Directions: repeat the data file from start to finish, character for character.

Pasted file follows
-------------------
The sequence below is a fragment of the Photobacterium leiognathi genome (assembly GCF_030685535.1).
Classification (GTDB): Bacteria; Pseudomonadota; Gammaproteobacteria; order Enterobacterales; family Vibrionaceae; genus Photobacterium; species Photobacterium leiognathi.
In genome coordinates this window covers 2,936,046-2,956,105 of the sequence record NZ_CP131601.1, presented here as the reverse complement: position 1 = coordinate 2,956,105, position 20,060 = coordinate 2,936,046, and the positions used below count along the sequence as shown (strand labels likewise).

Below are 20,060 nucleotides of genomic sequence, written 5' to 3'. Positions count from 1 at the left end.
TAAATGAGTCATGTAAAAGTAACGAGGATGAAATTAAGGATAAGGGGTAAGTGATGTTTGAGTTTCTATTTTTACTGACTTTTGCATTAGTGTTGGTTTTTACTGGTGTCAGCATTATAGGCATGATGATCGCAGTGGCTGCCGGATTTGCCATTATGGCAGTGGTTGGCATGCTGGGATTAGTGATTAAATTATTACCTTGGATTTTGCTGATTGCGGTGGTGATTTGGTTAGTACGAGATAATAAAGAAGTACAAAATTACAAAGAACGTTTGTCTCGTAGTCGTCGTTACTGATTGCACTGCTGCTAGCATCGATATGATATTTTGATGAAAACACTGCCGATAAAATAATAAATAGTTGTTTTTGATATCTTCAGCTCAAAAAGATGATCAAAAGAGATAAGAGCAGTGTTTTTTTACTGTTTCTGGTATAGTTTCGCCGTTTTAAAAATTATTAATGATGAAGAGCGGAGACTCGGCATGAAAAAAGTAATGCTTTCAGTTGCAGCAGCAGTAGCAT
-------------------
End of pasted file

The sequence below is a fragment of the Photobacterium leiognathi genome (assembly GCF_030685535.1).
Classification (GTDB): Bacteria; Pseudomonadota; Gammaproteobacteria; order Enterobacterales; family Vibrionaceae; genus Photobacterium; species Photobacterium leiognathi.
In genome coordinates this window covers 2,936,046-2,956,105 of the sequence record NZ_CP131601.1, presented here as the reverse complement: position 1 = coordinate 2,956,105, position 20,060 = coordinate 2,936,046, and the positions used below count along the sequence as shown (strand labels likewise).

Below are 20,060 nucleotides of genomic sequence, written 5' to 3'. Positions count from 1 at the left end.
TAAATGAGTCATGTAAAAGTAACGAGGATGAAATTAAGGATAAGGGGTAAGTGATGTTTGAGTTTCTATTTTTACTGACTTTTGCATTAGTGTTGGTTTTTACTGGTGTCAGCATTATAGGCATGATGATCGCAGTGGCTGCCGGATTTGCCATTATGGCAGTGGTTGGCATGCTGGGATTAGTGATTAAATTATTACCTTGGATTTTGCTGATTGCGGTGGTGATTTGGTTAGTACGAGATAATAAAGAAGTACAAAATTACAAAGAACGTTTGTCTCGTAGTCGTCGTTACTGATTGCACTGCTGCTAGCATCGATATGATATTTTGATGAAAACACTGCCGATAAAATAATAAATAGTTGTTTTTGATATCTTCAGCTCAAAAAGATGATCAAAAGAGATAAGAGCAGTGTTTTTTTACTGTTTCTGGTATAGTTTCGCCGTTTTAAAAATTATTAATGATGAAGAGCGGAGACTCGGCATGAAAAAAGTAATGCTTTCAGTTGCAGCAGCAGTAGCAT